Requited is a companion novel to Unrequited and tells West and Andy’s story from West’s POV. Although it starts out telling the same story, the path goes in a different direction at one point and they get an updated story. This is more of a what-if scenario — what-if Andy and West had explored their feelings earlier and saved themselves a decade’s worth of heartache. I found it helpful to read Unrequited first and suggest reading the books in immediate succession. Some of the scenes are revisited here, but not in full, and the narrative does rely on knowing and remembering events that were discussed in the first book. It did make for uneven reading at times and it also felt like I was coming into a story already in progress. This style, combined with the lack of character development and depth to some of the scenes, didn’t fully appeal to me.
The book highlights even further how tormented both Andy and West are for not being together. West didn’t tell Andy he was bisexual and it seems that West played games to get Andy to notice him, but Andy was already in love with West. We get more of West’s personal journey here and more of his relationship with Ashleigh, which only further highlights how unhealthy that relationship was.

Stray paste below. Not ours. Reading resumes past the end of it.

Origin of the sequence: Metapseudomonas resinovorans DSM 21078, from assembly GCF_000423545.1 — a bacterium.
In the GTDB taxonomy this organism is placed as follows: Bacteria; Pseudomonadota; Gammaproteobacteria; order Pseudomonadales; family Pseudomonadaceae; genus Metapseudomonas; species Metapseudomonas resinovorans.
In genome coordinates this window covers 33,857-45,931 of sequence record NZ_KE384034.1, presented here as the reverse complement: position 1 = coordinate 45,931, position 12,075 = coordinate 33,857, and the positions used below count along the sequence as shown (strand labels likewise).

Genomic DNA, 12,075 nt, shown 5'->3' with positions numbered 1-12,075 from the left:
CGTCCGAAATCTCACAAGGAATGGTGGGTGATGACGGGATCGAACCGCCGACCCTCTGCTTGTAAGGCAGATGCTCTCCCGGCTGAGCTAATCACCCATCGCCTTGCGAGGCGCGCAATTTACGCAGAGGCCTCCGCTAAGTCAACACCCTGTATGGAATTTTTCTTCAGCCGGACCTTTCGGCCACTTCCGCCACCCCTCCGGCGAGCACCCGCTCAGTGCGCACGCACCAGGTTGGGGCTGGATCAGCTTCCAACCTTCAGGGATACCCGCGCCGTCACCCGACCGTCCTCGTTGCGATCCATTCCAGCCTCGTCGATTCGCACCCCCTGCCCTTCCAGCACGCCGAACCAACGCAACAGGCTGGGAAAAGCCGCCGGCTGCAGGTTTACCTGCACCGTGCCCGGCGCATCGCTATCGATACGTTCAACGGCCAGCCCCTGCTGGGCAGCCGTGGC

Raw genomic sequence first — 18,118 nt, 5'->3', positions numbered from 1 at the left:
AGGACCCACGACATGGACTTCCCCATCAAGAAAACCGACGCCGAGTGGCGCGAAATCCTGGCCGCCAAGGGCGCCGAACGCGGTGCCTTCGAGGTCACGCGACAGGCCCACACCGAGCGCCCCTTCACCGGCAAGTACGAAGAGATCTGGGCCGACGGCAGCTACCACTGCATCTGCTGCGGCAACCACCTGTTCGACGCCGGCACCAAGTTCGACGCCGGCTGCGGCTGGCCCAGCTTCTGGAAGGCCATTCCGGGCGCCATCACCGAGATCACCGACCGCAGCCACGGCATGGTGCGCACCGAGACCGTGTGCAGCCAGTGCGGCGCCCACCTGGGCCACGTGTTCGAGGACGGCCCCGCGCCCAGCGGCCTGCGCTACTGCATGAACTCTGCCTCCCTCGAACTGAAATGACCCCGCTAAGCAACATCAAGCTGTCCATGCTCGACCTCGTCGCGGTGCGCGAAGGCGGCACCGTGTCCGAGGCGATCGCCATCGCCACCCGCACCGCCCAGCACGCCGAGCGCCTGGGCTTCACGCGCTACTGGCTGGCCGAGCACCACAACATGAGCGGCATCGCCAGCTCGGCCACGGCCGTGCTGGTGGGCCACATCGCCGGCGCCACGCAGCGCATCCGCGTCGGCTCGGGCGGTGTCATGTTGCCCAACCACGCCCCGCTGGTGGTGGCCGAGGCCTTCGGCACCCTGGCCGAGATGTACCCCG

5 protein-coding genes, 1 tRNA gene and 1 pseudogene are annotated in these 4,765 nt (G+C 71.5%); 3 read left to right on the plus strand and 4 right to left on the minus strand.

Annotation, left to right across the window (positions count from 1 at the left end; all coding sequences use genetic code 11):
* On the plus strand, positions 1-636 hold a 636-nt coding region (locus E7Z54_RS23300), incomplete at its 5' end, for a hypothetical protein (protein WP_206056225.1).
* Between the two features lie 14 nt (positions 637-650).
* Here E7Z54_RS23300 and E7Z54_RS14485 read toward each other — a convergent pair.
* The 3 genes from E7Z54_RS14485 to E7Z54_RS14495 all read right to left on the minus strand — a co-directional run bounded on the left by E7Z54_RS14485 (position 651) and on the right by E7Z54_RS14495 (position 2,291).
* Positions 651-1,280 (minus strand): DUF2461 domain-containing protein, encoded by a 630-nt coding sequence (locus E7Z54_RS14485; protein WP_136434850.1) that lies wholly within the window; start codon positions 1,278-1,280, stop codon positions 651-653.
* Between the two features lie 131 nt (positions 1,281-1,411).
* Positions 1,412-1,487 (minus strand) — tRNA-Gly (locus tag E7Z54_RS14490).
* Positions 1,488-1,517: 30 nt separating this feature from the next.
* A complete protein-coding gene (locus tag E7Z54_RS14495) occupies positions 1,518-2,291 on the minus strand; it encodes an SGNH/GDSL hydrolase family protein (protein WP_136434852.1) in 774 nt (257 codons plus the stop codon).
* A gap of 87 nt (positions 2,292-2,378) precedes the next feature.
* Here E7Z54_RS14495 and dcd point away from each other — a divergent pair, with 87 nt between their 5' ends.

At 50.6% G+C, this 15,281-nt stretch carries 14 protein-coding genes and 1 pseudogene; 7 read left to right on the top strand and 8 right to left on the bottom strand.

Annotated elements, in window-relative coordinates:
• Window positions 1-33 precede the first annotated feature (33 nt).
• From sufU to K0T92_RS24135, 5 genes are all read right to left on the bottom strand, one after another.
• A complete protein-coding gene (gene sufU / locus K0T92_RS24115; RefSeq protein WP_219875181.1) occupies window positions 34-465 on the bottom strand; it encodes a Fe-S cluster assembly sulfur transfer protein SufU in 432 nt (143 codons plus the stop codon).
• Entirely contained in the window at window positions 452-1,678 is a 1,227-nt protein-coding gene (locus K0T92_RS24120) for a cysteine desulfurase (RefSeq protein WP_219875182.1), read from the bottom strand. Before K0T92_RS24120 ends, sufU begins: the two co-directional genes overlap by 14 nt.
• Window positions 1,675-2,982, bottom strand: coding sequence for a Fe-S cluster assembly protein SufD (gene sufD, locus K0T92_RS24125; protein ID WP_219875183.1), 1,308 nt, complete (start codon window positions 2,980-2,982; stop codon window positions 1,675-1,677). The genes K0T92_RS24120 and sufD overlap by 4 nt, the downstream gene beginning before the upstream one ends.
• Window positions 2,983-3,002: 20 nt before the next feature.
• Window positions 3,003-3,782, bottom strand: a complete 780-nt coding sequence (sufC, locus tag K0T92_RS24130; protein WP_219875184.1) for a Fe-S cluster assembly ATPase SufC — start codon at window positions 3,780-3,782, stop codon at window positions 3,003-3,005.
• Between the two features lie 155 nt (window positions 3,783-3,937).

While West’s point of view was needed in book one and I was interested to see the story from his side, I found West and Andy to be much more frustrating in this book and I was then waiting for the part of the story where Andy’s and West’s journey veered off from the first book. They still had all their insecurities though and still had a lot to work through from all the hurt they piled on each other, and this book only illuminated that hurt more. So much could have been avoided and this book really calls that out.
For the structure of this story, I didn’t feel it needed to be an entire book and some of West’s point of view could have been added into the first book. I was also left not knowing which story was their true story. Their happy ever after in this book, however, is even more heartfelt than the first book. We get more story on them once they are finally happy without all those years of them being apart and seeing all of the poor decisions and that part was worthwhile.